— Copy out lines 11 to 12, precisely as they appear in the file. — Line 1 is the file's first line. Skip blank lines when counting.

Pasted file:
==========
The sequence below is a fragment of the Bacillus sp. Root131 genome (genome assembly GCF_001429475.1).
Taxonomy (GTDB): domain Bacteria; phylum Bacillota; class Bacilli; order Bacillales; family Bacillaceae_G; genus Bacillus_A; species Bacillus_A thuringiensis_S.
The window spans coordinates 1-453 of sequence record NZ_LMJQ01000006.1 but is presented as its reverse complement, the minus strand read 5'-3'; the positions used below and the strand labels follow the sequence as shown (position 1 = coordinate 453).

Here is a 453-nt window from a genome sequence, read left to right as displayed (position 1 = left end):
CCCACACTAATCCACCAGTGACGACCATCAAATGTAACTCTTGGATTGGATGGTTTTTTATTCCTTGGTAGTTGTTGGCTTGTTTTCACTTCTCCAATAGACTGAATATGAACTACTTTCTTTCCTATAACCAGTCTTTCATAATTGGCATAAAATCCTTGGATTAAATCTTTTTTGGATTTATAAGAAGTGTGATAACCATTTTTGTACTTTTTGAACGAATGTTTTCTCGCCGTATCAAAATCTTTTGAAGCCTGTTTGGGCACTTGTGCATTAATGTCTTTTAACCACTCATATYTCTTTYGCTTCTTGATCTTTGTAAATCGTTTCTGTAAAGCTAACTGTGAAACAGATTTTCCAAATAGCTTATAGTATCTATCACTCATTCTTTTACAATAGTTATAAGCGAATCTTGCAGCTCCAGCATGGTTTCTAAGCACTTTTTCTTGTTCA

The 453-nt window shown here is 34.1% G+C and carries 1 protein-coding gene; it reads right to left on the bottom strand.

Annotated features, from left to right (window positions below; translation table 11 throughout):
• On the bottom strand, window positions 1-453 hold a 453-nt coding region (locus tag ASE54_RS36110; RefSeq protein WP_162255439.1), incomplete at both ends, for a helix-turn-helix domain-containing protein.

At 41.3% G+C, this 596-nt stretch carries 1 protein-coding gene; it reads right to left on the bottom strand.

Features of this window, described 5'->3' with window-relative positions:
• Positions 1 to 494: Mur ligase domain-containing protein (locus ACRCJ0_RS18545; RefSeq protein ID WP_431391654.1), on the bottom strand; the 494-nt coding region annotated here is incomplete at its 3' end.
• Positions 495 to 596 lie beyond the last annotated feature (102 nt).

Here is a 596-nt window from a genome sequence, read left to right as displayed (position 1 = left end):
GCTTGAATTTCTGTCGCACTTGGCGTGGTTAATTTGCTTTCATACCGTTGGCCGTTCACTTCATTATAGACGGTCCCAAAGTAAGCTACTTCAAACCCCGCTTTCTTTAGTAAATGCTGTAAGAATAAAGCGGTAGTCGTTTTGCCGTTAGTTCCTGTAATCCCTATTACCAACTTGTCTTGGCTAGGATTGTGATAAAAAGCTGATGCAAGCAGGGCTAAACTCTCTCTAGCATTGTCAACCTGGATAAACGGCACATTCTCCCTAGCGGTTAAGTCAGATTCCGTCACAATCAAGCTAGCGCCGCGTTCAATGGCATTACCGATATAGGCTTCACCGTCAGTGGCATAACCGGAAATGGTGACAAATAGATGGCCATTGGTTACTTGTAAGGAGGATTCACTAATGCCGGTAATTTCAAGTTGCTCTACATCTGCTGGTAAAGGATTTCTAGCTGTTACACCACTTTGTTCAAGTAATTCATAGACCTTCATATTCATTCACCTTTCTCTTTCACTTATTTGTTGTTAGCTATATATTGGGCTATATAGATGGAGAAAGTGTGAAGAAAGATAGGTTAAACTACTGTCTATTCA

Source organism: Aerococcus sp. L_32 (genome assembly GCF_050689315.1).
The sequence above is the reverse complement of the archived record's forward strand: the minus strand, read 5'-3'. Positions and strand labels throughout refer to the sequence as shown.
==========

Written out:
• Positions 1 to 494: Mur ligase domain-containing protein (locus ACRCJ0_RS18545; RefSeq protein ID WP_431391654.1), on the bottom strand; the 494-nt coding region annotated here is incomplete at its 3' end.
• Positions 495 to 596 lie beyond the last annotated feature (102 nt).